Are you done? Yes, you say. Then something in your mind says "NO YOU'RE NOT!"

That part of your mind will never, ever, believe you are done.

You have to do two things:
  1. quell the urge to get the book out there as fast as possible so you don't have to think about it anymore
  2. trust yourself to know when the time has come to quit messing with it.

Doing the first thing leads to the second. Simple.

Wednesday, June 5, 2013

Go Forth and Prosper

Today's post is geared toward writers who want to earn a living by writing. If you are a writer who writes only for the love of it, a writer for whom financial return is unimportant, a writer who writes with no thought of recognition or reward, God bless you. This might not interest you.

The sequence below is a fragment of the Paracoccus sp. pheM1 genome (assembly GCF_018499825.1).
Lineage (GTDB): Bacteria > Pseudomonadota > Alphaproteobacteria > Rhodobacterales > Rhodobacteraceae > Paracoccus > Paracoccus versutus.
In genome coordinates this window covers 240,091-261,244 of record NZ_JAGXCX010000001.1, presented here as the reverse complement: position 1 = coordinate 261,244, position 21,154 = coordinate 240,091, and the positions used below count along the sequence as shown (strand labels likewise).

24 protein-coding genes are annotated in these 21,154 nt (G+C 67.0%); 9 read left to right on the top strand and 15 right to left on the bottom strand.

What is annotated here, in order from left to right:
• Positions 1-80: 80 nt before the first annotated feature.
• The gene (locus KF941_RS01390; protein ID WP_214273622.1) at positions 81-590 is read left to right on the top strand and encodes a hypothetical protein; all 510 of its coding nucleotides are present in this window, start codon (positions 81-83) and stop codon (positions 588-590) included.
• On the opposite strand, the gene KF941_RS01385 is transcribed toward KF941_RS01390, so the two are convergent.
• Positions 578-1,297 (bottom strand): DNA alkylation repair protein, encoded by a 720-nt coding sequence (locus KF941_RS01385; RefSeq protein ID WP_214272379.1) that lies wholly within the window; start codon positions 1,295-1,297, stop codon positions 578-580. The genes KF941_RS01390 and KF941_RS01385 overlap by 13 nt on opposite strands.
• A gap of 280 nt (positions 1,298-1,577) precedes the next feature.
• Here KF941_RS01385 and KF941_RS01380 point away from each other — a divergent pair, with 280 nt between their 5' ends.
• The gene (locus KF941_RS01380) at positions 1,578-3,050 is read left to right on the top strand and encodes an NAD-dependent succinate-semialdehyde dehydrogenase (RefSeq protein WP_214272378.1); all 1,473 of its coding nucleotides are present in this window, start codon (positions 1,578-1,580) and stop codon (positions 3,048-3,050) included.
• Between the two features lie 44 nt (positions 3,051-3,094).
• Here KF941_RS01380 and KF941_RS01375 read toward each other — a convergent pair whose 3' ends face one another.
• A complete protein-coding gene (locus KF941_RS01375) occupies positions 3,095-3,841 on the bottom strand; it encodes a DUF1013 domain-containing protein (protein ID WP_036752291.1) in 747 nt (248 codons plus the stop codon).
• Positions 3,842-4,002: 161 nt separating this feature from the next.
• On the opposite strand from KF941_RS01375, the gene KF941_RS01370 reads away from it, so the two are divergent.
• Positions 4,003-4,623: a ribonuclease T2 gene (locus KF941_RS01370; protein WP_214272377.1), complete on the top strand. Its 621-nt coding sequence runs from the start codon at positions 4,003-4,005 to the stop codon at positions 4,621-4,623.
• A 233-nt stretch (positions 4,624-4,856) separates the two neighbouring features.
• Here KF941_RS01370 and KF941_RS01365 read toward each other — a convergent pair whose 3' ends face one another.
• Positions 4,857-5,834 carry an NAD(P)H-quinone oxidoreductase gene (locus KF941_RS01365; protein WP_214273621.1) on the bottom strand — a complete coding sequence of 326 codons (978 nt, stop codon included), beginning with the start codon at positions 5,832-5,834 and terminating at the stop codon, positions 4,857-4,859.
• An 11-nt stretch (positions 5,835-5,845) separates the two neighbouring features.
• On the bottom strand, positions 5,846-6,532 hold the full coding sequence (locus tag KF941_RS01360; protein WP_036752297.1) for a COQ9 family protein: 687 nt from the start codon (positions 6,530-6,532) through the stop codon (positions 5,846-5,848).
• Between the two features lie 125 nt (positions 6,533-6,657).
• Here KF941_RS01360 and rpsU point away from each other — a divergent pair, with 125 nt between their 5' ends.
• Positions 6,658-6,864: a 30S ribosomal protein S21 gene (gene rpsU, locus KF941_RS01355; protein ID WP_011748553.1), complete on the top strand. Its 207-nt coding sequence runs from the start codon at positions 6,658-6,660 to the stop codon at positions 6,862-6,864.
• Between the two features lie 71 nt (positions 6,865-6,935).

I'm not like that.

I write because I really enjoy writing but I also write because it's the only plan I have after a life spent ignoring things like "wise retirement planning" and "a well-balanced portfolio". I never bought into the standard options. I frequently burned the candle at both ends (yes, a cliché!), which was almost always interesting, created an eclectic and varied life experience and took me all over the world. It provided me with material for my writing, since I've been in a lot of situations most people wouldn't experience. It also left me without any late life backup except Social Security, and not a lot of that. Writing is my retirement plan, my 401K, my Golden Parachute, my "portfolio".

What does it take to make a living as a writer? If you are an independent writer, you have to shoulder the entire process yourself. You don't have to DO it all. In fact, it's a better idea if you don't "do it all". But you do have to oversee the process, from the creation of the manuscript all the way to the marketplace and beyond.